It should also be noted that the bad wrap cults have is largely due to destructive cults. And while it’s these cults we tend to hear about in the media, there are thousands and thousands of other cults that simply go about their business.

NRM members

People outside cults/NRMs often wonder what sort of person is attracted to a cult. In fact, many people believe that cult members are somehow mentally unstable, depressive or simply weak. Psychologists have studied members, cults and their leaders (gurus) looking for patterns and commonalities. And some of the recent studies have revealed some distinctive personality traits in members and ex-members of NRMs. For example, a 2008 Belgium study looked at ex-members of NRMs and compared them to the general population and to current members of NRMs on certain self-reported personality traits. The study, conducted by Coralie Buxant and Vassilis Saroglou, identified four main areas of vulnerability: insecure attachment to parental figures during childhood; limited social relationships; negative life events; and a higher need for order. The negative life events were traumas such as the death of a loved one, marriage break up, major life-threatening illness, bankruptcy, etc.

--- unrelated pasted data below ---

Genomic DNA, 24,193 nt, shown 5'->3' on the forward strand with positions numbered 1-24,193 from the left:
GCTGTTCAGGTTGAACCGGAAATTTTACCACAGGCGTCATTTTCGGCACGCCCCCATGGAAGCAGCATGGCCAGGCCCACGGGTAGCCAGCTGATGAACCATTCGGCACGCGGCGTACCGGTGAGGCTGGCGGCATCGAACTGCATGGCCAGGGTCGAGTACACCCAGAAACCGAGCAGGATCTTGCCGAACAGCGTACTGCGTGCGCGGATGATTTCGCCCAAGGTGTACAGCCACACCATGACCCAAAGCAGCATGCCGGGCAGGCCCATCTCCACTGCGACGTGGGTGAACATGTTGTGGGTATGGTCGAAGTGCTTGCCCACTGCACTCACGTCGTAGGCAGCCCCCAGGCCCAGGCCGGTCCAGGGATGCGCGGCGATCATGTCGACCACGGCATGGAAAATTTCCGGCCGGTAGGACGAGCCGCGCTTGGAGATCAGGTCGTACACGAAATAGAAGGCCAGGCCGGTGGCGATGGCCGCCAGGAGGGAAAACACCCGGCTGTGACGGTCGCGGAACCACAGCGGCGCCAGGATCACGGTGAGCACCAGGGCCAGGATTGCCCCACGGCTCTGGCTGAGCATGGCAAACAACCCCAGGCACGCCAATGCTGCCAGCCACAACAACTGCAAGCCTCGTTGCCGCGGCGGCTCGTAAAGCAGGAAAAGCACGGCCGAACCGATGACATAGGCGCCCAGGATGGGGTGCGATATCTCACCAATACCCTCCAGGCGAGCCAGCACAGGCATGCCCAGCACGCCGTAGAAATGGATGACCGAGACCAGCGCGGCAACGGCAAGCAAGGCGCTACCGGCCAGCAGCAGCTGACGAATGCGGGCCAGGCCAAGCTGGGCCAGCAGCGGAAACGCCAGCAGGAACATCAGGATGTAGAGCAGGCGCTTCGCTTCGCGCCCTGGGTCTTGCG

Other research has found that people who join new religious movements often share characteristics such as: a sense of not belonging during childhood and adulthood; identity confusion or crisis; alienation from family; feelings of powerlessness; a recent psychological stressor; low self-esteem; and social anxiety. Notice the cross-overs from the list above.

Are cults dangerous?

History has shown us that cults certainly can be dangerous – but many cults are harmless.

Deciding whether a cult is dangerous – and how to deal with it – generally falls into the hands of law enforcement. In a 2000 article for the FBI Law Enforcement Bulletin, experts identify risk factors, neutral factors and positive or protective factors within NRMs.

CB003459Risk factors include:

  • a history of violent episodes or clashes;
  • the leader’s past or present state of mind and condition (e.g. violence, drug or alcohol abuse, etc.);